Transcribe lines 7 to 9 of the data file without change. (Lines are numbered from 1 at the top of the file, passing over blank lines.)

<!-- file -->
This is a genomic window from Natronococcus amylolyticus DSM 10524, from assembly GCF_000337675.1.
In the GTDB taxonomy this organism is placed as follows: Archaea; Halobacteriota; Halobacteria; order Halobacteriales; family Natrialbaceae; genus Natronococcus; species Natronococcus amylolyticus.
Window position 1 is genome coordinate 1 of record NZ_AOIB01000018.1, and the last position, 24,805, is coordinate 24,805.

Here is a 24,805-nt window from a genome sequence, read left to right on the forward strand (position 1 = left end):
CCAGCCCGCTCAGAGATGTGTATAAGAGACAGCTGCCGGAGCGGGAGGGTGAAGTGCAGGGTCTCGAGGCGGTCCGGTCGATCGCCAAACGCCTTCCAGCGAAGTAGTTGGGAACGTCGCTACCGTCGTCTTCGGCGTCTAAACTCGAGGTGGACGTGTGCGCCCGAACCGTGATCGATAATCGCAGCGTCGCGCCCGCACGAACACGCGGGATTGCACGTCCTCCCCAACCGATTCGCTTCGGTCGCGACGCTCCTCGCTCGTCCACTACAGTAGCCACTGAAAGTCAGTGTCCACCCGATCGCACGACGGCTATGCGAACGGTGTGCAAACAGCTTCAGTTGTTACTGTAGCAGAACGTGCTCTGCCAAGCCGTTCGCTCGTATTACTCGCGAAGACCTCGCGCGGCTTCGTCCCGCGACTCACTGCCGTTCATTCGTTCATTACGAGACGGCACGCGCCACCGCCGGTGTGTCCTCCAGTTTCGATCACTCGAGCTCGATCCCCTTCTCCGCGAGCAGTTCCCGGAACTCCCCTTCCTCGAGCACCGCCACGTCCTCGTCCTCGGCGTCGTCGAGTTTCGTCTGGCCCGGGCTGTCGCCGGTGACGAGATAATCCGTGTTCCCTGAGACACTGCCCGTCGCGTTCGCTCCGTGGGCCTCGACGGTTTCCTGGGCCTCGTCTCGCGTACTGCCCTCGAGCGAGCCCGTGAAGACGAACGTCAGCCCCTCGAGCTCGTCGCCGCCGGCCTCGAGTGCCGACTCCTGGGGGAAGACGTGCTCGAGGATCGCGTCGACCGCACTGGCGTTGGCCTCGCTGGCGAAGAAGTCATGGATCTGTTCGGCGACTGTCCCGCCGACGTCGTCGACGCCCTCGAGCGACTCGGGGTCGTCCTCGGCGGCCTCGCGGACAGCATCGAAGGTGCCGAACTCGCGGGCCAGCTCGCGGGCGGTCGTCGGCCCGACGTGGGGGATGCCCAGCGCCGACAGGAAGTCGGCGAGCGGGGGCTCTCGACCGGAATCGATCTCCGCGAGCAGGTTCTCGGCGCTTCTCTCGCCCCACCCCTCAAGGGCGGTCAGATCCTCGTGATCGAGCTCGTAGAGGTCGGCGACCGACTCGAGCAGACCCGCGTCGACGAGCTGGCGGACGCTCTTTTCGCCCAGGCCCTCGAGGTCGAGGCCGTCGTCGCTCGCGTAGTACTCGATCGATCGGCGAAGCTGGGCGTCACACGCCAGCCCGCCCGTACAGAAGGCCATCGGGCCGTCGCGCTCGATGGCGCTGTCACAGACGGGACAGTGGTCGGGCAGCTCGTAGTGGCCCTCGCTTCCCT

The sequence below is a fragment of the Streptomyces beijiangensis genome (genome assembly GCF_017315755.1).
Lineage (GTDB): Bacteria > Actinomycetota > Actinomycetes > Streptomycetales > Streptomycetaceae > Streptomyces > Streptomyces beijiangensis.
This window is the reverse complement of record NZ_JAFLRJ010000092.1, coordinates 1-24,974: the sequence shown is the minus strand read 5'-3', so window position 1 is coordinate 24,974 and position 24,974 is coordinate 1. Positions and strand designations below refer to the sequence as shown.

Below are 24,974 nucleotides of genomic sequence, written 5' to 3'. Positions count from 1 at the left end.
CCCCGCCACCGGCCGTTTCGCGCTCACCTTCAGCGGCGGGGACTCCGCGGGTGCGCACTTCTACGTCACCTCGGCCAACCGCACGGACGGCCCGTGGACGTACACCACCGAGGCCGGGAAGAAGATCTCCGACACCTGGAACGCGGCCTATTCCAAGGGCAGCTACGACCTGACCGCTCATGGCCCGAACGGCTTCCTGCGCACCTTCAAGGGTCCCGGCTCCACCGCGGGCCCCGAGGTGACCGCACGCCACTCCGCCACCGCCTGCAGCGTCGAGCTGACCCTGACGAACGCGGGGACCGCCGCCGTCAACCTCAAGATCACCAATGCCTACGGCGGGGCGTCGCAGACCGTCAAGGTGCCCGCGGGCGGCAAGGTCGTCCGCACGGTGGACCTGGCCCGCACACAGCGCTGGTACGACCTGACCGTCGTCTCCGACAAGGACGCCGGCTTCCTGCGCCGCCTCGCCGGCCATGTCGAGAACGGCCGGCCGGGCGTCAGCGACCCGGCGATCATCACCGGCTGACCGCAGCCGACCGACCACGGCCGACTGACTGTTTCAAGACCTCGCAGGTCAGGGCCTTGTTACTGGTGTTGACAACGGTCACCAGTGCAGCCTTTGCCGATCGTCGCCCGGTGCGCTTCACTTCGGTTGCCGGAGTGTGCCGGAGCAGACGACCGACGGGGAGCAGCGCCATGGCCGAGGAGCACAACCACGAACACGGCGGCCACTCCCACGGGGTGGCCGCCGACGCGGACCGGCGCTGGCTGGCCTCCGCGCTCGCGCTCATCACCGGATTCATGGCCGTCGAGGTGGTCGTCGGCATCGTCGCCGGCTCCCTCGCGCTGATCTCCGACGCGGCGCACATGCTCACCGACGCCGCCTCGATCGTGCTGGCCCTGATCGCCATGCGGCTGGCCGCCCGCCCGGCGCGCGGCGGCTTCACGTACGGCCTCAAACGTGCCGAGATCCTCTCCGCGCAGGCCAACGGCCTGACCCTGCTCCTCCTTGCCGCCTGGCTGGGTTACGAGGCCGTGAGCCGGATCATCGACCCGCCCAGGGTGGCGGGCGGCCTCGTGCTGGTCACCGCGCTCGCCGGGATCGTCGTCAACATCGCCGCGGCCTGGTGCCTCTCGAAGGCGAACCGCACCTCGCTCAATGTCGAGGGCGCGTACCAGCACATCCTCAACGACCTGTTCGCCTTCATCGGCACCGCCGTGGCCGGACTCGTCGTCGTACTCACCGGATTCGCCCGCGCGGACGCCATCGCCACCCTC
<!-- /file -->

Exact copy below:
Lineage (GTDB): Bacteria > Actinomycetota > Actinomycetes > Streptomycetales > Streptomycetaceae > Streptomyces > Streptomyces beijiangensis.
This window is the reverse complement of record NZ_JAFLRJ010000092.1, coordinates 1-24,974: the sequence shown is the minus strand read 5'-3', so window position 1 is coordinate 24,974 and position 24,974 is coordinate 1. Positions and strand designations below refer to the sequence as shown.

Below are 24,974 nucleotides of genomic sequence, written 5' to 3'. Positions count from 1 at the left end.